Sedentary Behavior, Physical Activity, and Markers of Health in Older Adults
The purpose of this study was to examine the association between sedentary behavior (SB), cardiometabolic risk factors, and self-reported physical function by level of moderate–vigorous physical activity (MVPA).Methods
Cross-sectional analysis was completed on 1914 older adults age ≥65 yr from the 2003–2006 U.S. National Health and Nutrition Examination Survey. MVPA and SB were derived from ActiGraph accelerometers worn for 1 wk. MVPA was categorized as sufficient to meet the current U.S. guidelines (≥150 min·wk−1) or not; SB was split into quartiles. Various biomarkers were examined in laboratory analyses and physical exams, and the number of functional limitations was self-reported. Statistical interaction between SB and MVPA on the biomarker associations was the primary analysis, followed by an examination of their independent associations with relevant covariate adjustment.Results
Average SB was 9.4 ± 2.3 h·d−1 (mean ± SD), and approximately 35% were classified as sufficiently active. Overall, no significant meaningful statistical interactions were found between SB and MVPA for any of the outcomes; however, strong independent positive associations were found between SB and weight (P < 0.01), body mass index (P < 0.01), waist circumference (P < 0.01), C-reactive protein (P < 0.01), plasma glucose (P = 0.04), and number of functional limitations (P < 0.01) after adjustment for MVPA. Similarly, MVPA was negatively associated with weight (P = 0.01), body mass index (P < 0.01), waist circumference (P < 0.01), diastolic blood pressure (P = 0.04), C-reactive protein (P < 0.01), and number of functional limitations (P < 0.01) after adjustment for SB.Conclusions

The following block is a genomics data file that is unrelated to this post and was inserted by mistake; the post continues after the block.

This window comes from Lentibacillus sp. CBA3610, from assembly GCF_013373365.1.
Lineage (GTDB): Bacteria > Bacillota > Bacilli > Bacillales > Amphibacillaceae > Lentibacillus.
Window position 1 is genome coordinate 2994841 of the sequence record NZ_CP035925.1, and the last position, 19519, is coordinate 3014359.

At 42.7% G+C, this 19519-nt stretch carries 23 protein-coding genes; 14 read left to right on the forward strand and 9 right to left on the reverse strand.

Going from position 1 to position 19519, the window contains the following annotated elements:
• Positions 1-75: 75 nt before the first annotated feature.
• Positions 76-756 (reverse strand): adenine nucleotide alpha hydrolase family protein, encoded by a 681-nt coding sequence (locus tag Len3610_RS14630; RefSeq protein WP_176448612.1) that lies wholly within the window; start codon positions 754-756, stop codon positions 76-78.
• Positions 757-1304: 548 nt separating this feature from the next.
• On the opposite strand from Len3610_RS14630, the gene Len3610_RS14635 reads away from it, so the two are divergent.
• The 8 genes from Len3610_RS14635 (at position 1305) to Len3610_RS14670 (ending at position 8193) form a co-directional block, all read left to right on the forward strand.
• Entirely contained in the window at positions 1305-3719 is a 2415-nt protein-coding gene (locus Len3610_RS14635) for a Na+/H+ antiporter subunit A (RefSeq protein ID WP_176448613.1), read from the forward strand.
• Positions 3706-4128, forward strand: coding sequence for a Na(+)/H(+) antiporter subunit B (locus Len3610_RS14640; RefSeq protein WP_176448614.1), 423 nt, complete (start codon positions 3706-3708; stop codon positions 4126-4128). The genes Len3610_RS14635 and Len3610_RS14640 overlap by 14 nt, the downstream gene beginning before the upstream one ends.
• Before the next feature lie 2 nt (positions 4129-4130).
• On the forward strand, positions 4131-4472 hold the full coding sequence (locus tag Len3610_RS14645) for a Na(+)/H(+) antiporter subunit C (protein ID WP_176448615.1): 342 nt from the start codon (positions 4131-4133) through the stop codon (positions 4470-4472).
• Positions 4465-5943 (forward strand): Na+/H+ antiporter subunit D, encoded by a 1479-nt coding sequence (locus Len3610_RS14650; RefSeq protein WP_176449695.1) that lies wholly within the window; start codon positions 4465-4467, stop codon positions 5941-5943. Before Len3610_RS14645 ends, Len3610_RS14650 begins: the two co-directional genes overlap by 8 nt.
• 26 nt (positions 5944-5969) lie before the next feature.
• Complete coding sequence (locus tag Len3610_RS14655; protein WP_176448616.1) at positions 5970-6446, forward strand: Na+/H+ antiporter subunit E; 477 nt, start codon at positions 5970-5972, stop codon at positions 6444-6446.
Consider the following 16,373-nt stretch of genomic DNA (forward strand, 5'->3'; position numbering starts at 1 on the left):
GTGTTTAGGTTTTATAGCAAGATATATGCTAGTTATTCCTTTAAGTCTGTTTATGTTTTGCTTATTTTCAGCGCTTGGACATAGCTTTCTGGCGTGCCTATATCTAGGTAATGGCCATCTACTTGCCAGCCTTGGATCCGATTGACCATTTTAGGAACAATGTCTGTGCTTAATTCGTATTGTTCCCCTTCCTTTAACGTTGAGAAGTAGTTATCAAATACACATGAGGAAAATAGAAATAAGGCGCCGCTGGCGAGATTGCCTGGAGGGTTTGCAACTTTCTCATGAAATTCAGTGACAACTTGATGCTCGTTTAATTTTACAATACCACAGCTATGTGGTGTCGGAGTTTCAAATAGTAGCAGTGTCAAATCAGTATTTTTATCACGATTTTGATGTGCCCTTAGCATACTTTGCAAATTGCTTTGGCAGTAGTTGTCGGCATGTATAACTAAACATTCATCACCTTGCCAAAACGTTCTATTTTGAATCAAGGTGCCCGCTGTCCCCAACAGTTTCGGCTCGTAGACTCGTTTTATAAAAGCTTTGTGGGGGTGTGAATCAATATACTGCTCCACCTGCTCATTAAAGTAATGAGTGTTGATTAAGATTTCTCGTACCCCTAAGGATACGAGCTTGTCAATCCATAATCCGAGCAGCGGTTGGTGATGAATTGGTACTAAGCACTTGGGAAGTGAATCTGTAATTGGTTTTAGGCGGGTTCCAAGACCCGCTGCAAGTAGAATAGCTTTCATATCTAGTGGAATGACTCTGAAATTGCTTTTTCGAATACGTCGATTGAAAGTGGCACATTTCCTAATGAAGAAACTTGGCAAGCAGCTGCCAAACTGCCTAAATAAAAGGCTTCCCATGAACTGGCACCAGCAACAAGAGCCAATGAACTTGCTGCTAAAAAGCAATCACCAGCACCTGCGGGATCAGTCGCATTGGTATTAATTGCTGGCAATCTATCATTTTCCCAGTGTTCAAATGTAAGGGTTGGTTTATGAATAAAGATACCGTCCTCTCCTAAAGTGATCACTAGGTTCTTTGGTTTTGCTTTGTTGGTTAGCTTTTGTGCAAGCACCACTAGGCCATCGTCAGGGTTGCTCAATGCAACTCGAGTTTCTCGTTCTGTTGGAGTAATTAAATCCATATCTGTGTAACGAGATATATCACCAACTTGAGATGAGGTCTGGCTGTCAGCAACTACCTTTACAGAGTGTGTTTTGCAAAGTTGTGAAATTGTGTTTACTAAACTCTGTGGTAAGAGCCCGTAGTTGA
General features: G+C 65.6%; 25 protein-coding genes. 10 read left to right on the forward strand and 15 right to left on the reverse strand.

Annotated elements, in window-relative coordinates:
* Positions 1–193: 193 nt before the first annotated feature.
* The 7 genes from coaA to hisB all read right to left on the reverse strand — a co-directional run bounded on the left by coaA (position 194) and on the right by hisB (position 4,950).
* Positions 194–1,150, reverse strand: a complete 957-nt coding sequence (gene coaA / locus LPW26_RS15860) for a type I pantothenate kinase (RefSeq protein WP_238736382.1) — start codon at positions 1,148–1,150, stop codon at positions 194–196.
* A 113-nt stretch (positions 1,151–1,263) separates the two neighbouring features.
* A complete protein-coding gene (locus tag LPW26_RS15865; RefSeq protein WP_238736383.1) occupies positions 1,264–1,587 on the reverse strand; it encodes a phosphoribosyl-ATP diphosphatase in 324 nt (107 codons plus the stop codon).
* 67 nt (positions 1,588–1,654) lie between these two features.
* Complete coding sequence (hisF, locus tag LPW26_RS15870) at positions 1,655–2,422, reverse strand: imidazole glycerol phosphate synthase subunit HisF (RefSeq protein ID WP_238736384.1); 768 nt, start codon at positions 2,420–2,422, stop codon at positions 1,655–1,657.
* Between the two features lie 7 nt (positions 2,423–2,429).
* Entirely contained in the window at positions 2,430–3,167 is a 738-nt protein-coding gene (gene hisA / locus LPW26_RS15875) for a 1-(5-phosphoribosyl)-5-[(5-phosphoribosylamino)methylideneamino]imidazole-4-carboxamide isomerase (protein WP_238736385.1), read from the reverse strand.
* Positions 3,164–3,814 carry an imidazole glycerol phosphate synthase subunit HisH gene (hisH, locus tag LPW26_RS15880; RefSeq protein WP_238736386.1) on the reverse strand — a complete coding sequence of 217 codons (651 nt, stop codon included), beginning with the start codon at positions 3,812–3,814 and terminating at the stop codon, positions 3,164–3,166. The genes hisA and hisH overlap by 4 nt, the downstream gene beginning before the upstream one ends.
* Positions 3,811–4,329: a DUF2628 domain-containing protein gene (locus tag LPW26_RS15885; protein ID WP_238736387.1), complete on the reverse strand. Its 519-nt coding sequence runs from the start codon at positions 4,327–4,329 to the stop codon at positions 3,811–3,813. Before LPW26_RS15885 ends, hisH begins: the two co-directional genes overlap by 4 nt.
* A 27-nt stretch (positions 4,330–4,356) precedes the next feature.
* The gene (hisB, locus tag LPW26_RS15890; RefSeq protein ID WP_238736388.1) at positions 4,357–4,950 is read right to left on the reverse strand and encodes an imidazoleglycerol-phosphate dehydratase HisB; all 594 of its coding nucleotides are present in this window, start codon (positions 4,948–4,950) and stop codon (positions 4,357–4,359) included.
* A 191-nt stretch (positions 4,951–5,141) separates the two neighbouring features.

The results suggest that sufficient MVPA did not ameliorate the negative associations between SB and cardiometabolic risk factors or functional limitations in the current sample and that there was independence on a multiplicative scale in their associations with the outcomes examined. Thus, older adults may benefit from the joint prescription to accumulate adequate MVPA and avoid prolonged sitting.